French: Level Three (Fast Track)
This information is for the 2013/14 session.
Ms Patricia Gaudron CMK.C804, Miss Marcelle Morabo CMK.C804 and Mr Halim Benzine CMK.C804
This level is suitable for students who learnt French for some time (a few years) a long time ago (secondary school). A good foundation in the target language. Students express themselves with confidence or at least are willing to try. This level can also be taken by GCSE students.
- Use simple phrases and sentences to describe where they live and people they know.
- Speak about what they study, and be able to function within a range of basic activities relating to work, study or time spent in the country.
- Write short, simple greetings.
- Fill in forms with personal details, basic communication in e-mails, or short descriptions or paragraphs relating to an area of interest in the Social Sciences.
- Recognise familiar words and very basic phrases concerning self, family and immediate concrete surroundings when people speak slowly and clearly.
- Understand short excerpts from current affairs, programmes or news items on TV and Radio.
- Understand the gist of and some details of original text extracts, for example on notices, posters, in newspapers, adverts and on the web, and in simple articles relating to the Social Sciences.
- Admission to the course upon completion of online level test and tutor’s approval during needs analysis.
- For students who are able to interact in a variety of familiar contexts without major difficulties but who do need to review and consolidate their French.
SPEAKING AND SPOKEN INTERACTION:
- Use a series of phrases and sentences to describe in simple terms family and other people, living conditions, educational background and present or most recent work.
- Produce talks on simple topics relating to the Social Sciences.
- Communicate in simple and routine tasks requiring a simple and direct exchange of information on familiar topics and express opinions in discussion of familiar topics.
- Write short simple notes, messages and e-mails relating to matters in areas of immediate need or paragraphs or short essays in areas of interest relating to the Social Sciences.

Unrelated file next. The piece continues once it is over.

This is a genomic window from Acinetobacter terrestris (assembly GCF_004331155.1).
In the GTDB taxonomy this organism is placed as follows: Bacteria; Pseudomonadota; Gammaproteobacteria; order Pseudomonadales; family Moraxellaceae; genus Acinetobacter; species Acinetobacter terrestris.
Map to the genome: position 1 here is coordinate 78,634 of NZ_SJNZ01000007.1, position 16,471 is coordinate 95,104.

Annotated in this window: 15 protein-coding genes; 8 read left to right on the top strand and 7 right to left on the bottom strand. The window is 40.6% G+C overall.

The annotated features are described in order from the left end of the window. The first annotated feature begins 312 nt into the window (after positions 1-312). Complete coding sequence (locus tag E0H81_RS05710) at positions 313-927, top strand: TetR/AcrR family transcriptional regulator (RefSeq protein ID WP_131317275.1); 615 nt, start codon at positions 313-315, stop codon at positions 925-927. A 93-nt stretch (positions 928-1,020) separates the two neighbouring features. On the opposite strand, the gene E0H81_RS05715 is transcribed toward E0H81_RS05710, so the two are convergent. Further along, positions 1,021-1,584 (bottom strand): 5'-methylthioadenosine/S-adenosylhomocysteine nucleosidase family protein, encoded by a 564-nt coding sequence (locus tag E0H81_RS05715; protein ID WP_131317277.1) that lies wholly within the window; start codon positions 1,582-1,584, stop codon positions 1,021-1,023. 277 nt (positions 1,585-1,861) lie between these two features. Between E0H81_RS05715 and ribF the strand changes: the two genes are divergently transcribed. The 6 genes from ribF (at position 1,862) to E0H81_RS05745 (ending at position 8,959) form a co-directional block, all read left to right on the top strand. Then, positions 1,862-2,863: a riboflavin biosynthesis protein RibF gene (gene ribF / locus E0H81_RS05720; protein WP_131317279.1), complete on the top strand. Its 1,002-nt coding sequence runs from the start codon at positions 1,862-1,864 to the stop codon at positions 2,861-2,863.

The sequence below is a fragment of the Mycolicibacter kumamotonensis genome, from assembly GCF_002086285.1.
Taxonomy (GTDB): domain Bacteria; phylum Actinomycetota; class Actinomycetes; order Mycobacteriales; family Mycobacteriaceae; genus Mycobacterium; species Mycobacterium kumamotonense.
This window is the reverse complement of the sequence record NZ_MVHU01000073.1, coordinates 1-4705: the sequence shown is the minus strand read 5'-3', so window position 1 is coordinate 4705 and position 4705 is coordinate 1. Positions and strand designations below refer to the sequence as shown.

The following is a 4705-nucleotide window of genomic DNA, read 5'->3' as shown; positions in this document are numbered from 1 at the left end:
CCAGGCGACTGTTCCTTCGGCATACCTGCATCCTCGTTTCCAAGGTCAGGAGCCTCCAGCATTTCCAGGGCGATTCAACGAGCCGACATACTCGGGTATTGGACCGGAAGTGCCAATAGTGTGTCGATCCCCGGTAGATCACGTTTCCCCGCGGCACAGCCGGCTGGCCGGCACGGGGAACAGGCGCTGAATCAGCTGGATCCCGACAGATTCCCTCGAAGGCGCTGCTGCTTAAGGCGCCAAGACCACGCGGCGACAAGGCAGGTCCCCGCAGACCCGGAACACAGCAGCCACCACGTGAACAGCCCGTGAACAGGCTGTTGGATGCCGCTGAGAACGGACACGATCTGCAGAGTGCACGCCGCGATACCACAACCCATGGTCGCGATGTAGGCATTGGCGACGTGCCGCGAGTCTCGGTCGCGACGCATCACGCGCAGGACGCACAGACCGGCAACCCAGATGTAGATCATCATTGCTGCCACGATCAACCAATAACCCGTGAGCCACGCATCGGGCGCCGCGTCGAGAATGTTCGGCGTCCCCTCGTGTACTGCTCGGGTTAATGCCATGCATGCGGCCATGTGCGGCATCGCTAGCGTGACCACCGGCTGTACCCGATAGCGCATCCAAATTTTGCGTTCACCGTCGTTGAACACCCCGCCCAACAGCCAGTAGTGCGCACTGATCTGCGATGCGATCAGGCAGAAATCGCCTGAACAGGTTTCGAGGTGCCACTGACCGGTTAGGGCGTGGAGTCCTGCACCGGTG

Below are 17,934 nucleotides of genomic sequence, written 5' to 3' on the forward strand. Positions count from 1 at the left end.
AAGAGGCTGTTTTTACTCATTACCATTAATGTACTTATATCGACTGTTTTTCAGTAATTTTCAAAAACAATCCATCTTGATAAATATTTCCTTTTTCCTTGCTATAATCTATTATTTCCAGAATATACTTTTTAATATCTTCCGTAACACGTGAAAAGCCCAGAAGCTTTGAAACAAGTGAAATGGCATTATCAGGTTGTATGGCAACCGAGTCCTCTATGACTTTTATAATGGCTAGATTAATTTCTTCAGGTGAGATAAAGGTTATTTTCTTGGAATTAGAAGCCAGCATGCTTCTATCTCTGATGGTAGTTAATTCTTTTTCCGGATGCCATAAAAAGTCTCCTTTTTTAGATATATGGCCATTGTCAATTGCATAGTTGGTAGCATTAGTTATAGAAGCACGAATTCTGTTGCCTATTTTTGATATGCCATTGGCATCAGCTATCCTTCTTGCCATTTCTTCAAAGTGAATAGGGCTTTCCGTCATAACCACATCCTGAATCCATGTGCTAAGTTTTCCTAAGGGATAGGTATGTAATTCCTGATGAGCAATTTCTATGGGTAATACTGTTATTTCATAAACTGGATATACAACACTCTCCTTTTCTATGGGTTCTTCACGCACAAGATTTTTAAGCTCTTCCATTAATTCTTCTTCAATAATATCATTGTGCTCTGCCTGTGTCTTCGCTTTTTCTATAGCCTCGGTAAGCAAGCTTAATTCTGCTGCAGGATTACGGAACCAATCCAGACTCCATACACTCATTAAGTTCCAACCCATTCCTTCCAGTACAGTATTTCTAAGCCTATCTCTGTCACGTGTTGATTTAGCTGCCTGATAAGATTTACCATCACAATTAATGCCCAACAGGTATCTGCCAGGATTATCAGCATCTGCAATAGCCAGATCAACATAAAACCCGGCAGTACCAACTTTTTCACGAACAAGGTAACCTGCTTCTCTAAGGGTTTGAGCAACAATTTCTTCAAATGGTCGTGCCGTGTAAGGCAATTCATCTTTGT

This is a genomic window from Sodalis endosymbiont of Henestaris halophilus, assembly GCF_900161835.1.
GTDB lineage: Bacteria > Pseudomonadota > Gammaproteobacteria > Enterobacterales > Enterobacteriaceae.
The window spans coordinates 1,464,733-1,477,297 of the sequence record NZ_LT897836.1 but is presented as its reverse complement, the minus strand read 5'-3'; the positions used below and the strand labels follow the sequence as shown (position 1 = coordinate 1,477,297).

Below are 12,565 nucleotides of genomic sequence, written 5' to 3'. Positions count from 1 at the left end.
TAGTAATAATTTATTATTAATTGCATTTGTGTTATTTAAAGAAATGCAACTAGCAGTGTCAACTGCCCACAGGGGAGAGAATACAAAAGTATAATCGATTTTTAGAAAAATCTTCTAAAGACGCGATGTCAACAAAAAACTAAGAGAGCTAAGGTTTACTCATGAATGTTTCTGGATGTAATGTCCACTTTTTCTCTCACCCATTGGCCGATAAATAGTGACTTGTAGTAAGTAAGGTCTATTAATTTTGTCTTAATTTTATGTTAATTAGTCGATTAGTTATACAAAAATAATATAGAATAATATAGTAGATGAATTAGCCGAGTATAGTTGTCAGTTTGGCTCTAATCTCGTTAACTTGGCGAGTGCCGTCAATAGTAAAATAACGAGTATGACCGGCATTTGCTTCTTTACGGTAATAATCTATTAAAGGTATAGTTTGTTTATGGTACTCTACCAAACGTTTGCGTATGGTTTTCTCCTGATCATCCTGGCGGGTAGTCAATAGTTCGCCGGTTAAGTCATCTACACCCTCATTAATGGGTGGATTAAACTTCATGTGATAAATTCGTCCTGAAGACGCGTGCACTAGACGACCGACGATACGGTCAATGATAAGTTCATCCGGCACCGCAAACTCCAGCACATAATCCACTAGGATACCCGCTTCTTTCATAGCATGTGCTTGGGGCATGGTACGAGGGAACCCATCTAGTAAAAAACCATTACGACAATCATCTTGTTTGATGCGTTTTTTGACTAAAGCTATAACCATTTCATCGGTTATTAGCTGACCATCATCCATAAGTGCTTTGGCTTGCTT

- Understand phrases and the highest frequency vocabulary related not only to areas of most immediate personal relevance (e.g. personal and familiar information, shopping, local geography, and employment), but also to topic areas relating to the Social Sciences.
- Read short and simple texts related to news and current issues, find specific, predictable information in simple everyday material such as advertisements, prospectuses, menus and timetables, and understand items of both personal and professional written communication e.g. Email and web-based material + social science related articles.
To bring students to level B1 of CEFR.
- To introduce oneself, talk about opinions, beliefs, political views.
- Talk about daily activities.
- Make an appointment, reschedule, accept, refuse.
- Give your opinion and justify it.
- Talk about a past event, past experiences…Take/ give advice and make/respond to suggestions.
- Future plans and projects. Express a wish, a will.Express doubt, certainty, possibility.
- Express cause, consequence, obligation, aim.
- Consolidation of major grammatical points (direct, indirect pronouns y & en…).
- Perfect, past tenses, conditional.
- Present tense irregular verbs consolidation.
- Question formation with a wide range of tenses.
- Adjectives, place, agreement. Express duration (depuis, pendant, pour).
- Use of relative pronouns (qui/que, ce qui/ce que).
12 hours of classes in the MT. 20 hours of classes in the LT. 8 hours of classes in the ST.
This is a 40 hour-course. Please refer to the LSE timetable for course teaching arrangements.
The students will be required to complete weekly language exercises.
- Robert Menand, Annie Berthet, et Véronique Kirizian, Taxi! Méthode de français 2, Hachette 2003, ISBN 9782011552372.
- A study pack, provided by LSE. A dictionary and a grammar book as recommended by your teacher
Continuous assessment (50%) in the MT, LT and ST.
Oral examination (30%) in the LT and ST.
In class assessment (20%) in the LT.
Department: Language Studies
Total students 2012/13: 39
Average class size 2012/13: 13
Personal development skills
- Team working
- Problem solving
- Application of information skills